called the cosmological constant that would stabilise the universe.
But Einstein was trying to fix something that wasn't broken.
It's at this point that our story returns to Edwin Hubble.
Armed with the Hooker telescope, Hubble would reveal the truth that
Einstein had refused to believe.
After discovering that our galaxy was just one of many, Hubble began
to study the ways in which these other galaxies were moving.
Hubble knew that, as a light source approaches us, the light wave would
become compressed and appear blue.
If an object was receding, the light waves would become stretched out
and appear red.
What he saw was astounding.
All distant galaxies were being red shifted.
They were all moving away from us.
Not only that, but the further away a galaxy was,
the faster it was moving away.
Hubble's observations and Einstein's general theory of relativity
were in agreement.
But, and this is the crucial point here, it's not that the galaxies
are flying away from each other through space.
But rather that the fabric of space itself
in between the galaxies is expanding.
So the universe in its entirety is getting bigger.
This is what Hubble and Einstein's work revealed.
Einstein soon visited Hubble to see the data for himself.
He would go on to admit that changing his equations had been
his biggest scientific blunder.
So, why was space expanding in this way?
Both Hubble and Einstein soon came to agree.
If the fabric of space was expanding
it meant, previously, the universe was smaller.
Rewind the clock far enough back...
..and it appeared as if there was a point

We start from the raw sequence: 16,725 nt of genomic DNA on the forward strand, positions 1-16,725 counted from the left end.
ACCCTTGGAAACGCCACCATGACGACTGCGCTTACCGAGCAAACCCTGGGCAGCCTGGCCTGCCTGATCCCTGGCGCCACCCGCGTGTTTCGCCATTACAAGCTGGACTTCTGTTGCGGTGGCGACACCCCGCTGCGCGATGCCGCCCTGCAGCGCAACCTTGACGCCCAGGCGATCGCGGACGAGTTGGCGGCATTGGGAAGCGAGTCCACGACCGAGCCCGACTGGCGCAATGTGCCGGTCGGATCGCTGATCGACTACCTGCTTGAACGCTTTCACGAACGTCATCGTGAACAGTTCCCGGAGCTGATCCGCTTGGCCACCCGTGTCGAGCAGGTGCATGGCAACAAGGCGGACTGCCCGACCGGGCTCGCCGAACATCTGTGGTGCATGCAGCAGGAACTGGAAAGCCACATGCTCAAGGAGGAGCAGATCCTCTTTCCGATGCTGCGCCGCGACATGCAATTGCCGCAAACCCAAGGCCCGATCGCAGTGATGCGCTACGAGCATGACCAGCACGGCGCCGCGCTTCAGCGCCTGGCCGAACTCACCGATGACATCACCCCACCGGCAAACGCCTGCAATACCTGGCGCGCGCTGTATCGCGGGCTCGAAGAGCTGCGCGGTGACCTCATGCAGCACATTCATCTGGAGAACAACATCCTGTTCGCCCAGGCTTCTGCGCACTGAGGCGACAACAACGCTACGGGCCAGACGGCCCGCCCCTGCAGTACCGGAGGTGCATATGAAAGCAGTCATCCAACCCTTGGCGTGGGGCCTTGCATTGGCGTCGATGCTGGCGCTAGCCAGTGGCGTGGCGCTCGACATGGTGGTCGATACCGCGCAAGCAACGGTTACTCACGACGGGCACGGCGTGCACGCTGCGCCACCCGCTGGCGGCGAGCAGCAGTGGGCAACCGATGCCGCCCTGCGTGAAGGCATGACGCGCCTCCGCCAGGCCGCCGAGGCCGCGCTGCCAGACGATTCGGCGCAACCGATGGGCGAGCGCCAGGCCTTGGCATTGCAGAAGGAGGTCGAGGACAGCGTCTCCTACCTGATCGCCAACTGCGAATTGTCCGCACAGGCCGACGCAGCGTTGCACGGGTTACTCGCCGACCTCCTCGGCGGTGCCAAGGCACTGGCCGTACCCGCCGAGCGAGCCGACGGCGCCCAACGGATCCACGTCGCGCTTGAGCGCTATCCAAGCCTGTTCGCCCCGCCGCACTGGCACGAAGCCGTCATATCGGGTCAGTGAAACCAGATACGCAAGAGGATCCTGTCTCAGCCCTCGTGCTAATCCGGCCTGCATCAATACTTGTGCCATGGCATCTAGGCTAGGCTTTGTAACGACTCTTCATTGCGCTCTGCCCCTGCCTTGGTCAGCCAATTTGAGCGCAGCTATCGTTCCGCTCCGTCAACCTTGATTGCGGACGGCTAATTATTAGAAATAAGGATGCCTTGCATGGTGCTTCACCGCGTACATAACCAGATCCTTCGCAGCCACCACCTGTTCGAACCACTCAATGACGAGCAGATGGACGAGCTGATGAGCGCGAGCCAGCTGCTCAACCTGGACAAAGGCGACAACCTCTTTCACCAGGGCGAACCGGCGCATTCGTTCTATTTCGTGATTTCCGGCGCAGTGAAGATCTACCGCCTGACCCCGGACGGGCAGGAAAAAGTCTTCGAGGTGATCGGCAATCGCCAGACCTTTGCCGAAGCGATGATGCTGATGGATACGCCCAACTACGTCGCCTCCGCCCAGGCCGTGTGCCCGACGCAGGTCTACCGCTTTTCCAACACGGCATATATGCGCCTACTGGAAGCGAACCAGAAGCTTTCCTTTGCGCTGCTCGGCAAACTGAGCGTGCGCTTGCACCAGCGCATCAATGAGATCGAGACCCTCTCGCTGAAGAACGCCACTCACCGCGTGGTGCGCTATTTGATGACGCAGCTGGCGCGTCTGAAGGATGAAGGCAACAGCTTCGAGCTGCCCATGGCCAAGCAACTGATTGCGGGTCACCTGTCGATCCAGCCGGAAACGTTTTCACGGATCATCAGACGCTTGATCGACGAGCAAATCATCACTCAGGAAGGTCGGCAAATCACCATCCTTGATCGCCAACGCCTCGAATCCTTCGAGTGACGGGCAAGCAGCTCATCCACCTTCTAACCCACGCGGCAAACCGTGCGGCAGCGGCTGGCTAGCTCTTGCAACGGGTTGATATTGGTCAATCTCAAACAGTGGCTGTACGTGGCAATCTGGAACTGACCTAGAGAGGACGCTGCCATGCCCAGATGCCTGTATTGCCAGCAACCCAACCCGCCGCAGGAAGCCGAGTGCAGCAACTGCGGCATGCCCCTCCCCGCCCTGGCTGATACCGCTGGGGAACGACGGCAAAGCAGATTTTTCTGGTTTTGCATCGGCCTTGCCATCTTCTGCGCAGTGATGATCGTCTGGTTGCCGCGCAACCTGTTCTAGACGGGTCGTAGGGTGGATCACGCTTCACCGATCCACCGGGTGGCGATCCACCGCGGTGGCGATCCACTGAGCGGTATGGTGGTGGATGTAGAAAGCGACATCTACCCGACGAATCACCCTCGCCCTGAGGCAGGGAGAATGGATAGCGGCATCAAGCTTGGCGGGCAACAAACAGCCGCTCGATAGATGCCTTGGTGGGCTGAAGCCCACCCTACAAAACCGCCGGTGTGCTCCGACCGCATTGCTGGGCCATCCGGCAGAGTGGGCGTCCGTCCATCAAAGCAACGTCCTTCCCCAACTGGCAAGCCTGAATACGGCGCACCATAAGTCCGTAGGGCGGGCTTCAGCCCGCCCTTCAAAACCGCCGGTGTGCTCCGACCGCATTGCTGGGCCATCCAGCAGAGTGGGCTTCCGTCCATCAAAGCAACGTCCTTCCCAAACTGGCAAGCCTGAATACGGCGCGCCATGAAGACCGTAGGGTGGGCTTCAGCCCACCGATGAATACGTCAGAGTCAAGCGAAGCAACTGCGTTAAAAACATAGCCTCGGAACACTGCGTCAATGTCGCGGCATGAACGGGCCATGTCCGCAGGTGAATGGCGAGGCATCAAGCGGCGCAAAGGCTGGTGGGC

when our entire universe began.
The data were pointing towards a moment of creation.
But many scientists were not convinced by this apparent Big Bang.
It seemed like a leap too far.
But there was one piece of evidence
that had the power to convince everyone.
It seemed that if the Big Bang had happened, then some time after
the instance of creation,
a flash of light should have been emitted throughout the universe.
Every part of the cosmos should now be filled with this light.
And it turned out it was.
It just happened to be in a rather unusual form.
As unlikely as it sounds, the relic of the Big Bang fireball
was actually visible on television.
Let me explain how this is possible.
Imagine this balloon is our universe.
Here it is just a few hundred thousand years old.
At this point, something very strange happens,
because the universe suddenly becomes transparent
to visible light as atoms form.
It's as though a fog has lifted and light is suddenly able
to travel freely through the universe.
At every point in space, photons began to travel
unimpeded and the entire universe is filled with a blinding light.
But this light, released in the hot turmoil of the early universe,
didn't stay bright for ever.
As space expanded, it stretched through the spectrum
from visible light down into microwaves.
And it's these microwaves that get picked up by television aerials.
almost one per cent of this static is the afterglow of creation itself.
It's the stretched out remnants
of the very earliest light in the universe.
Today, with satellites, it's become possible to make an incredibly
precise map of the universe at the moment it became light.
This is the fossilised light of the first dawn.
Convincing evidence that the universe had a beginning.
Using the microwave radiation, cosmologists could even date it.
Our entire universe is 13.7 billion years old.
This beginning of everything would be the final piece of information
needed to answer the question Thomas Digges had first posed
over 400 years ago.
It would finally give us a satisfactory explanation
for why it gets dark at night.
OK, so here it is, here's where I hope this all makes sense.
The further away a star is, the longer it would take
for its light to reach the Earth.
So, if the universe has been around forever,
then all the light that's out there will have had time to reach us
and the night sky would be ablaze with starlight. But it's not.
And here's why.
Imagine when the universe was much younger
and smaller than it is today.
A beam of light on the other side of the universe begins a journey
towards our vantage point.
But, as space expands,